Access barred to St Albans meadowland as fencing goes up

PUBLISHED: 13:09 06 September 2014

Concerened local residents Cllr Fred Wartenberg, Johanna Motzkau, Caroline Ciric and John Morison stand on the footpath next to where the fence is being erected

Concerened local residents Cllr Fred Wartenberg, Johanna Motzkau, Caroline Ciric and John Morison stand on the footpath next to where the fence is being erected

Archant

Only a few weeks after residents were celebrating a decision not to give permission for a meadow to be turned over to the grazing of horses, fencing has started going up around it.

The wildlife meadow runs between Bedmond Lane and Mayne Avenue in St Albans and is popular for all kinds of recreational use including family play and dog walking.

It has been described by the Herts and Middlesex Wildlife Trust as being of significant ecological importance because of the plant species and the quality of the habitat.

But it is owned by property company Banner Homes, which is now part of the Cala Group, and they had submitted a planning application for change of use of the land for the keeping of horses and fencing to keep them in.

That was seen by surrounding residents as the first step towards building on the site because if it had been successful, the meadow would have been cleared of the trees, shrubs and wildflowers that grow there.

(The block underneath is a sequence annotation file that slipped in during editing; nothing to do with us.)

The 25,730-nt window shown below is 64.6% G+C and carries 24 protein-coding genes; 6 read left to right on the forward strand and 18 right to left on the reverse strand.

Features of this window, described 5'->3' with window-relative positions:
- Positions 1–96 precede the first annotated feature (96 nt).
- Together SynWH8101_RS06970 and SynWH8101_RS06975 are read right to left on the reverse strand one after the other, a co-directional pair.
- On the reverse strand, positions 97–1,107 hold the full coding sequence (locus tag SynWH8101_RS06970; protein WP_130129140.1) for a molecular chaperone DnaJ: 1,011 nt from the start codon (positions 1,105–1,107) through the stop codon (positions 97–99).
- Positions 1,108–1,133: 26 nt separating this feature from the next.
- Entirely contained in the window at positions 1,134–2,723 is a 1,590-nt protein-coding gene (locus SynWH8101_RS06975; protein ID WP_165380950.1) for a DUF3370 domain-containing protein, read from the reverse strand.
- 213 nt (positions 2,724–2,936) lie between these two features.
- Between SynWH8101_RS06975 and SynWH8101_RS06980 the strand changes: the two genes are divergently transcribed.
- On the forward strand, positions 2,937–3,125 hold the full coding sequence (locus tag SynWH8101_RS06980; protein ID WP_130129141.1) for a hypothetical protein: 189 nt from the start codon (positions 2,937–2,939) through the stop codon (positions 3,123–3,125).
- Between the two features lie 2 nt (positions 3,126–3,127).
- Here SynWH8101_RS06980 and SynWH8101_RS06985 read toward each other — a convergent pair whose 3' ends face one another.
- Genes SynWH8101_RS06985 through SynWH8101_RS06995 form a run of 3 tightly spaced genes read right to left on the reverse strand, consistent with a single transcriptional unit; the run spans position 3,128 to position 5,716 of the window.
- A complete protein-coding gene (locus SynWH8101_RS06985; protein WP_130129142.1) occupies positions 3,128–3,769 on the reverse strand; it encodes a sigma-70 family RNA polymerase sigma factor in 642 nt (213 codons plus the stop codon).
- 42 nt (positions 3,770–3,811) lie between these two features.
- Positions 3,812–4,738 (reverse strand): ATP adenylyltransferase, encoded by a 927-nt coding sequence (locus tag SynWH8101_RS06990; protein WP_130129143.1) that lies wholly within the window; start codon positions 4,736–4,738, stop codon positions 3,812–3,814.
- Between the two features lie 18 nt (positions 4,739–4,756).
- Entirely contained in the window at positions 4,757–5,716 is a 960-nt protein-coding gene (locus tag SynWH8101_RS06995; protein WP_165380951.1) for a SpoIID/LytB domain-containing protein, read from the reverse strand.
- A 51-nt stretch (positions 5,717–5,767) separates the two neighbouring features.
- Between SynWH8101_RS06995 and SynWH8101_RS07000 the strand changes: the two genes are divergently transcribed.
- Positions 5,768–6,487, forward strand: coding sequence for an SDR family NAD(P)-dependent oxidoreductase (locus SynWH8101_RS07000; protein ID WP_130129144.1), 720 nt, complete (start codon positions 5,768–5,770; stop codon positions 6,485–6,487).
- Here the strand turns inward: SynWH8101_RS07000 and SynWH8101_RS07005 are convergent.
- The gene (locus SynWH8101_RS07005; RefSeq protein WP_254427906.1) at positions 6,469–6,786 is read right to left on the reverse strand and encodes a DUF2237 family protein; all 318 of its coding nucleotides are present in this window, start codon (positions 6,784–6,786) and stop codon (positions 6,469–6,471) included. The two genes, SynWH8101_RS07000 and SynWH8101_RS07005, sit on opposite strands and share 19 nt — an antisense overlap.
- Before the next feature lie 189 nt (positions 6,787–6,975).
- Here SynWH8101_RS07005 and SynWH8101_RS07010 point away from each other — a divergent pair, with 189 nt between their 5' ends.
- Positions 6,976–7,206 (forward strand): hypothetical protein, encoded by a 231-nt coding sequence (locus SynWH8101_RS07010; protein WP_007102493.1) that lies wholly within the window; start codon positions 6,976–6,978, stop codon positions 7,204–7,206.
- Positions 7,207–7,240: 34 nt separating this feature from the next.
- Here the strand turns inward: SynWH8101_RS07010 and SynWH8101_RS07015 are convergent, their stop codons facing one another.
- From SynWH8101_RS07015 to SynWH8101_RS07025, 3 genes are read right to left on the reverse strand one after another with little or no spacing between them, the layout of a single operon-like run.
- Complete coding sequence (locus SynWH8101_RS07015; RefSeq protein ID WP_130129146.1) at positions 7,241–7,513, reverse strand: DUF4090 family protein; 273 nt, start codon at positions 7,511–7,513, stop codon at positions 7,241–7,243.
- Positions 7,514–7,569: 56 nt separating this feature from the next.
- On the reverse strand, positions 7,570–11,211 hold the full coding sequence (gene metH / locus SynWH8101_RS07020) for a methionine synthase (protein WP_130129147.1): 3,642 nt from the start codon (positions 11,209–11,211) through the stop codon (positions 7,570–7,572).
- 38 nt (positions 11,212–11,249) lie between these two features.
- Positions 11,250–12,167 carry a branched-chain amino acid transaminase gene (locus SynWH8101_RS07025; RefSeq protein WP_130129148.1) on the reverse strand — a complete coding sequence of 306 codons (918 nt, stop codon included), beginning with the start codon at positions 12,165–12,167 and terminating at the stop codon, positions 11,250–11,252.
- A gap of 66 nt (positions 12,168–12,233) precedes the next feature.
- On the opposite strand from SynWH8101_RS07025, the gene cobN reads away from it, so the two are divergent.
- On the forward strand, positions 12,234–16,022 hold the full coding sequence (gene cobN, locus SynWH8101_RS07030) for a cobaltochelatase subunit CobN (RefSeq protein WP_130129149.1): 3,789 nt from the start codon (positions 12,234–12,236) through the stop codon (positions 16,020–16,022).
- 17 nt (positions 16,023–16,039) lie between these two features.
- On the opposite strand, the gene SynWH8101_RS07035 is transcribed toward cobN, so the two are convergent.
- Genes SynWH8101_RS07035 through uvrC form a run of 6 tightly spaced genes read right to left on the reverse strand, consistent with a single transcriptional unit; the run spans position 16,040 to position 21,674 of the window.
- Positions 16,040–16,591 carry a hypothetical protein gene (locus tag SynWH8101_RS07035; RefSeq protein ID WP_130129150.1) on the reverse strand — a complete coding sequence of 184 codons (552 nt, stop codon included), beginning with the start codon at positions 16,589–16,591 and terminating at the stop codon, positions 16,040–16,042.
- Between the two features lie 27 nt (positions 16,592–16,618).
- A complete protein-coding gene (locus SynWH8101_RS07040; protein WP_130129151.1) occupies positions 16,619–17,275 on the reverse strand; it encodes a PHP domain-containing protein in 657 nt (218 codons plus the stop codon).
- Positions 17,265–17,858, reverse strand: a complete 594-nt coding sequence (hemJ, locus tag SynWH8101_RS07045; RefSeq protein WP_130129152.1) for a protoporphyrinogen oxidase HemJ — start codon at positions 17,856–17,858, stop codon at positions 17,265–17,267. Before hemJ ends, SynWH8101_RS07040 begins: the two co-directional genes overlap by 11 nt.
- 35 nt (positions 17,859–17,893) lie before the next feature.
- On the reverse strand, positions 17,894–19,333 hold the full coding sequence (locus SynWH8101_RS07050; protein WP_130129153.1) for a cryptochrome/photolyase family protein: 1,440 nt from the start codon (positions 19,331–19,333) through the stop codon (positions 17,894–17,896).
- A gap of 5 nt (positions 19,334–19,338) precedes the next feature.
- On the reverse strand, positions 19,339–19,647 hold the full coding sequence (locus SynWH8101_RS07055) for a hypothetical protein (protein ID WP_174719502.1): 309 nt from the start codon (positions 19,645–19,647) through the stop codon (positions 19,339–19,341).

But the application was turned down by the district council last month and no sooner had they breathed a sigh of relief but eagle-eyed residents of the Verulam Estate spotted that fence posts were being sunk in the ground.

Earlier this year the meadow was designated an Asset of Community Value (ACV) which imposes conditions on the owners of the land if they wish to sell it.

Banner/Cala are contesting the ACV decision at a hearing scheduled to be held on September 26.

They will argue that use of the meadows by residents amounts to trespass and it is not realistic to think there can be non-ancillary use of the land.

County councillor for the area, Sandy Walkington explained this week that should the ACV be upheld, it would give residents first call on buying the site. But he and others had spoken to a director of Cala Homes who had been on the site this week and had been told that the intention was to build housing there.

Both he and district councillor Fred Wartenberg had questioned whether Cala could put up fencing around the site but were told by district council officers that provided public footpaths were kept open and protected trees not disturbed, the property company was within its rights.

Cllr Walkington said this week: “They aren’t doing anything wrong but residents are being very vigilant and we have to see what happens when the hearing into the ACV goes ahead.”


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